Polymer concrete channels or drains are the best option for wineries, breweries, etc. The long and slender drain can dispose of most of the spilled liquid. However, it can be slightly tricky to work with concrete channels. In stainless steel trench, drain installations catch basin and grating are provided during drain planning. With polymer concrete drains, it is not that easy. A lot of thought goes to the installation; you need to think of the process temperature, chemical resistance of the process as your top priority. So, what to do at this point? Let’s discuss some tips and learn what to do.
1. Ask Yourself Important Questions
Okay, so why should you use a concrete drain for breweries? Are you running your brewery in a temporary place? Will you be moving elsewhere? It is better not to spend money on stainless steel if you don’t plan to stay in one place forever. Can you use linear drain system through it? Polymer concrete is the one you should consider if you don’t want to stay for a long time in one site. Should linear drain system.
2. Channel for Usage
When selecting a polymer concrete channel, keep in mind that all polymers are created the same. The all standard products from the top four polymer concrete manufacturers are created using a polyester resin. This polyester-based concrete is durable and chemical resistance, but there is a limit of 140 degrees Fahrenheit. Manufacturers, most of the time alternate material that is made from a vinyl ester resin. Vinyl ester resin is tough and resistant to extreme heat and chemicals. Vinyl ester-based ones can handle temperatures up to 180 degrees F and are more aggressive than the polyester resin. However, one drawback of the vinyl ester-based polymer is that the components made by them are very tricky to make during the summer. Therefore think about the day-to-day brewery operations and ask yourself, if you are going to pour liquid, how much hot would it be? Should you be dumping it on the floor or are you going to use a hose? Another thing you can do is coating your floors to protect them from the chemicals and the solutions. If that’s what you want, then use vinyl ester concrete channels.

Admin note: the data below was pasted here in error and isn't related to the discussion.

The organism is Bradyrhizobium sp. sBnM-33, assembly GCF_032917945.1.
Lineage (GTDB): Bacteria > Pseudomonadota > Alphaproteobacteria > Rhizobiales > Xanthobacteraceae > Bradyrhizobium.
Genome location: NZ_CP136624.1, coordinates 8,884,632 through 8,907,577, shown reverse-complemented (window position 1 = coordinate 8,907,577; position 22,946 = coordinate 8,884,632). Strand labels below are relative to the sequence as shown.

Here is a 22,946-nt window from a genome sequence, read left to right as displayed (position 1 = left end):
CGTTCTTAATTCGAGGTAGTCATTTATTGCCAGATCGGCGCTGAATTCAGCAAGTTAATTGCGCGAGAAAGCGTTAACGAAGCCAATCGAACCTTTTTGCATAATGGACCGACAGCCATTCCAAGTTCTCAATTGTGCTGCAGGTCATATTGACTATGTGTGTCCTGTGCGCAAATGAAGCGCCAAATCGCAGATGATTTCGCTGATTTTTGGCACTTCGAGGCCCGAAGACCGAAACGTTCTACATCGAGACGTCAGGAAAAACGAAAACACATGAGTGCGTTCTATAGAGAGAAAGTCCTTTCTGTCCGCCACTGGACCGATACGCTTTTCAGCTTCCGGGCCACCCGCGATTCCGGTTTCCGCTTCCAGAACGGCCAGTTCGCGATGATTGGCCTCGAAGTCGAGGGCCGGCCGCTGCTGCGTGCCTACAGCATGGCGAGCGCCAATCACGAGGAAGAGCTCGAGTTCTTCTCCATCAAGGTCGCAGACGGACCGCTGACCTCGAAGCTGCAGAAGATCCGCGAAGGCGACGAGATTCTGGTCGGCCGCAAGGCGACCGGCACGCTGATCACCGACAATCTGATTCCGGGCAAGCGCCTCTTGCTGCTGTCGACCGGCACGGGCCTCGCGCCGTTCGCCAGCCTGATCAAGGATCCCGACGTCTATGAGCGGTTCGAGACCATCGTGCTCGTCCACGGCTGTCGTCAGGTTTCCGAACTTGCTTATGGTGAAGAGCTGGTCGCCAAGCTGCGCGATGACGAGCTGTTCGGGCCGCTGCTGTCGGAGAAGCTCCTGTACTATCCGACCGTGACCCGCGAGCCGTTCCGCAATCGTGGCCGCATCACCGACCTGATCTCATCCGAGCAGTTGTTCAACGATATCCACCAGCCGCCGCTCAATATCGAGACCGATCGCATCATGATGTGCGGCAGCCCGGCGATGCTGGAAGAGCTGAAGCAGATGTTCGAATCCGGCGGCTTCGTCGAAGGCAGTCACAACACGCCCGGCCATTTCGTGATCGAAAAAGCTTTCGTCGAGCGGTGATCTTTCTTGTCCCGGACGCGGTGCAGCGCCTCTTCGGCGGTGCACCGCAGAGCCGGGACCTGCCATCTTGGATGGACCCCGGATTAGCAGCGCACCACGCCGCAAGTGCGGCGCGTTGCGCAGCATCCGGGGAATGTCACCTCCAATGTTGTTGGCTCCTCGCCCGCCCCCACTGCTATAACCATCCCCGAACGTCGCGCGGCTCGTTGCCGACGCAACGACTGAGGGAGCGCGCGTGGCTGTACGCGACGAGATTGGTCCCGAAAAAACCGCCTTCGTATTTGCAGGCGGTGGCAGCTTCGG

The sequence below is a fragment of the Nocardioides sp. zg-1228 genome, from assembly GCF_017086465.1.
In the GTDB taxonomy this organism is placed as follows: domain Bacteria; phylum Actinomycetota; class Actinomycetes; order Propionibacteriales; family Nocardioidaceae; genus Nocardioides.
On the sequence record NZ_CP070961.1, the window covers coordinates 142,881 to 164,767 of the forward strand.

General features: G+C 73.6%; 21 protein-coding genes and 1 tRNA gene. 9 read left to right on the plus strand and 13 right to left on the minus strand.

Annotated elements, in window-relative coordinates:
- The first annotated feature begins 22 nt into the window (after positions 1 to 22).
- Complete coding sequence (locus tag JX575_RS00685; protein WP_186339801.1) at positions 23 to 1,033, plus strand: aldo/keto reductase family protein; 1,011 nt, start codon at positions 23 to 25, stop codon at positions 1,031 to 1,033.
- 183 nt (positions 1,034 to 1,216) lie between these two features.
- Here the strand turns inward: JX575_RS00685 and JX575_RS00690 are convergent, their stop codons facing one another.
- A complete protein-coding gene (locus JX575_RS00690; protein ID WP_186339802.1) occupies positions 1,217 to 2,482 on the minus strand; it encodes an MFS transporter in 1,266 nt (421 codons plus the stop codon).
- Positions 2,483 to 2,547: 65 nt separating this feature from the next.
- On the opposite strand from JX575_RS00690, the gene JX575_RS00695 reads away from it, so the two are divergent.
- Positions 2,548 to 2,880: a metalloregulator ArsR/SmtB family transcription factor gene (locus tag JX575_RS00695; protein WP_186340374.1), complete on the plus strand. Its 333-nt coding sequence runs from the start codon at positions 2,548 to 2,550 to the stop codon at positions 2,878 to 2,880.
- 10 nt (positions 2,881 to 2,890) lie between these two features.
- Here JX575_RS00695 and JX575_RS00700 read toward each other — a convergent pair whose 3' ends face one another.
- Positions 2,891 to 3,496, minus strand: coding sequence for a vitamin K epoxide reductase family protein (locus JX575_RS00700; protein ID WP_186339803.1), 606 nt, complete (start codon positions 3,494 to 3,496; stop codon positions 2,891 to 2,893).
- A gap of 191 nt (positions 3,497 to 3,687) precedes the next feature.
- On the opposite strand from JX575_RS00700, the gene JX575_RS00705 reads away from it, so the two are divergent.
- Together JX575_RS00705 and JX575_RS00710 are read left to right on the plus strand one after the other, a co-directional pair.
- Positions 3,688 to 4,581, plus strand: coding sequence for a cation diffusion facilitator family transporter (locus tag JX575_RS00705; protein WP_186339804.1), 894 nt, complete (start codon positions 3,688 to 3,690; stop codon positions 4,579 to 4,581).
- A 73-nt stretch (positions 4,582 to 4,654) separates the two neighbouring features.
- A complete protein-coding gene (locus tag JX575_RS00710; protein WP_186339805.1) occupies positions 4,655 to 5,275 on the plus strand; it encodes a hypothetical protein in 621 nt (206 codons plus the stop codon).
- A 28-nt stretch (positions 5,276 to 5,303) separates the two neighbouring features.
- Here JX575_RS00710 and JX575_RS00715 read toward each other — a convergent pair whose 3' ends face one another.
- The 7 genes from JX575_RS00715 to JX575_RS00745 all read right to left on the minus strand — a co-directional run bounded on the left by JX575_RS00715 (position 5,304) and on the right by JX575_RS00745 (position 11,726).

3. Grating Load Requirements
Ask this, what traffic will the drain face? Which one do you prefer? Will it be foot traffic or have vehicles driving occasionally? These questions might seem redundant, but they aren’t. This way, you would know what you want as a drain. Based on that you can choose the preferred polymer drain. But remember that grating costs increase with the load class. Class A loading is solely for foot traffic. Thin steels and open fiberglass grating are great options as well. For loads that are neither too low nor too heavy, you need a standard ductile iron grate.
4. Grating Corrosion
Corrosion is the biggest issue for any grate. If your drain passage is made with stainless steel, always use a stainless steel grate. For vinyl ester-based channels you can still use stainless edging and grating. Stainless steel is excellent for chemical and heat resistance, giving you a sharp and clean look overall. But stainless steel ones are a little expensive. If that is the case, you can use a ductile iron product. But iron ones can rust easily. However, you can replace them whenever you want.
These are tips to follow while you are choosing a concrete drain. For cheaper options use ductile iron ones as they can be changed every 5 years and look good.